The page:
Columbine a Year Later

April 20, 2000

When I started writing my radio commentary two years ago, it turns out that my first commentary was on "Kids Killing Kids." Little did I know that a year later, Columbine would be in the news.

Not so long ago the biggest problem kids faced was getting a flat tire on their bikes or having a mean teacher assign homework over the weekend. How times have changed. Who would have guessed that one of the perennial stories would be kids killing kids? They were already big stories in 1998 and 1999. Columbine merely magnified the attention.

Not so long ago when we did talk about kids killing kids it was in an urban setting. Gangland battles between the Bloods and the Crips reminded us that life in the inner city was hard and ruthless. But the latest battlegrounds have not been Watts, the Bronx, or Cabrini-Green. Over the last few years these violent confrontations have taken place in idyllic towns with names like Pearl, Mississippi or Paducah, Kentucky or Jonesboro, Arkansas or Littleton, Colorado.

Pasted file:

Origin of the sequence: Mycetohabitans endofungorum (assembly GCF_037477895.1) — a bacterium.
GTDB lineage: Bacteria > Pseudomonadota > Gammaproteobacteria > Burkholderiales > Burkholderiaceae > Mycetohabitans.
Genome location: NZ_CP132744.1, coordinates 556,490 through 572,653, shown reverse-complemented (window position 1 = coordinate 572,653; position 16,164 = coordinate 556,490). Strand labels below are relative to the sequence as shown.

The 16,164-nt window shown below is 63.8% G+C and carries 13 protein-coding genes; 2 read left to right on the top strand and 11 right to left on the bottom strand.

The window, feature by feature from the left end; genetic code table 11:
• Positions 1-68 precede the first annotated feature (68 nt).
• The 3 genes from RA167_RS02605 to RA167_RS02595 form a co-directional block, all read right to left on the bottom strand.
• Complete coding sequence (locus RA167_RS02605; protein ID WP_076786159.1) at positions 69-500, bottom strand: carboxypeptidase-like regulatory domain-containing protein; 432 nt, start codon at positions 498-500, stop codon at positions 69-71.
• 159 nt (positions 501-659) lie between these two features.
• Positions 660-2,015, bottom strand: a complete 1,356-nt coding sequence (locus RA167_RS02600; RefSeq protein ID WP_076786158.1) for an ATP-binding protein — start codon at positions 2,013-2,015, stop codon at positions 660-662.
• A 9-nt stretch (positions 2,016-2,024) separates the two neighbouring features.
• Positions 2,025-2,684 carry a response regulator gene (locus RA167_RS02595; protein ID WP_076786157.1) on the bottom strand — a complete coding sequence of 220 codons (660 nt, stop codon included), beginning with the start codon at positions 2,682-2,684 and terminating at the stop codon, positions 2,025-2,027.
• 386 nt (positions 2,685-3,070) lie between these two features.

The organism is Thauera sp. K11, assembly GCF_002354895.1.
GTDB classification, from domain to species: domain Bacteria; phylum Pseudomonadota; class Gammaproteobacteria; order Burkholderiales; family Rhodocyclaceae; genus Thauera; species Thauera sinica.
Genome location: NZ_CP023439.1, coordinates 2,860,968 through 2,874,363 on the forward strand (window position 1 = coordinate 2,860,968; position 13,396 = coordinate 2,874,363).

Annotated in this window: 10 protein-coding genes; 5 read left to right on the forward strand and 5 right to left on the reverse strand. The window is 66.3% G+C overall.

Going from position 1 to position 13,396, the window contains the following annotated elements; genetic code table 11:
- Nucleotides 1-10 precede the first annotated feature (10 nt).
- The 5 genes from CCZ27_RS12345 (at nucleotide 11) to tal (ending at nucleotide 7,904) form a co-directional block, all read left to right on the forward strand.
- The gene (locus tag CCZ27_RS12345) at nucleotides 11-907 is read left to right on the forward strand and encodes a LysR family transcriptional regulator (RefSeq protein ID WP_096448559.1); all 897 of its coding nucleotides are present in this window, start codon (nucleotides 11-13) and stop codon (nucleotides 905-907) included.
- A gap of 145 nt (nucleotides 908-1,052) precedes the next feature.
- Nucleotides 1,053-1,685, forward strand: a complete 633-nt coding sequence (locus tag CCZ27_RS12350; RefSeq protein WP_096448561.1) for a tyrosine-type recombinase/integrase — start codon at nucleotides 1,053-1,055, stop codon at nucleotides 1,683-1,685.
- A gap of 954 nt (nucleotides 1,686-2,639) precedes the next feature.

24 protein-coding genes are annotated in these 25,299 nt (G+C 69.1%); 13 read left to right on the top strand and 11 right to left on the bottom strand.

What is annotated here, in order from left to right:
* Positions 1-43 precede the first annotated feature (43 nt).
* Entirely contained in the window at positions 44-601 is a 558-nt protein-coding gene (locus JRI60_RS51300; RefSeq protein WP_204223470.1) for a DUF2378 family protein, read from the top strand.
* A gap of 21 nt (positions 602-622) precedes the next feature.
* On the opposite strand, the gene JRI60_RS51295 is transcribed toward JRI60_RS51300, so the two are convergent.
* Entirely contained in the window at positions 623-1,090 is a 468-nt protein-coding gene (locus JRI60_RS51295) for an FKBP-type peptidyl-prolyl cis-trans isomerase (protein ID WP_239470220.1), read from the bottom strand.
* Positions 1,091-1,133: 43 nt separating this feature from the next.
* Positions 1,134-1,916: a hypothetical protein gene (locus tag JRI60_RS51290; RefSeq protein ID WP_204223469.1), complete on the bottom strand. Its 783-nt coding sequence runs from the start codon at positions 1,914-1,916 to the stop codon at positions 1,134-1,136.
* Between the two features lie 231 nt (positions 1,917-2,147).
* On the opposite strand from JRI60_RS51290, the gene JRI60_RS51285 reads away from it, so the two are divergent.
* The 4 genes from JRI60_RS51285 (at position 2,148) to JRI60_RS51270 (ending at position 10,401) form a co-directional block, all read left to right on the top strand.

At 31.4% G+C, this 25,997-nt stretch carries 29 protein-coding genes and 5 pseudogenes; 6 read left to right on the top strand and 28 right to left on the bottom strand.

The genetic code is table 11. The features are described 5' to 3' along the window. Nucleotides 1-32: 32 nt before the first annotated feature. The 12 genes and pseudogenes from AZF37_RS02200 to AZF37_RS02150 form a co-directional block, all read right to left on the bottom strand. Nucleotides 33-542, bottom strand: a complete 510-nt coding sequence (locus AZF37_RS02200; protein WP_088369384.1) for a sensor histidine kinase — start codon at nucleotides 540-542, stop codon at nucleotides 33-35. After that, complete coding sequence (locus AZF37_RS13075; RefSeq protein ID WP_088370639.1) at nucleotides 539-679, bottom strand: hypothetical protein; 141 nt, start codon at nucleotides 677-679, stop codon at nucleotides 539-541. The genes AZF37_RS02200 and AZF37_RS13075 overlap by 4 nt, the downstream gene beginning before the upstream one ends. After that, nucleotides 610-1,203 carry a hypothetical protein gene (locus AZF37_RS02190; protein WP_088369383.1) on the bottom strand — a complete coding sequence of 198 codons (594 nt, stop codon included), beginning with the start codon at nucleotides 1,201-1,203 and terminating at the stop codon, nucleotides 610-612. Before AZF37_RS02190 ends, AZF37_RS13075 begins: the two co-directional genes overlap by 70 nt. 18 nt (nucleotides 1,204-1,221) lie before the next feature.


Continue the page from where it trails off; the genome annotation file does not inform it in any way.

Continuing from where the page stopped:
It's now one year later from Columbine and there are still many theories. Earlier this week I even quoted from Colorado school board member Patti Johnson. There is perhaps no one single answer. But we should be concerned that our children listen to music with violent lyrics. We should be concerned that our children see thousands of TV murders. We should be concerned that they play violent computer games. And we should be concerned that state officials continue to find ways to pull God from the schools and prayer from the classroom.

School shootings have been in the news for the last few years, but Columbine was a wake up call. We need to rethink how we raise kids and what we allow them to hear and see.

I'm Kerby Anderson of Probe Ministries, and that's my opinion.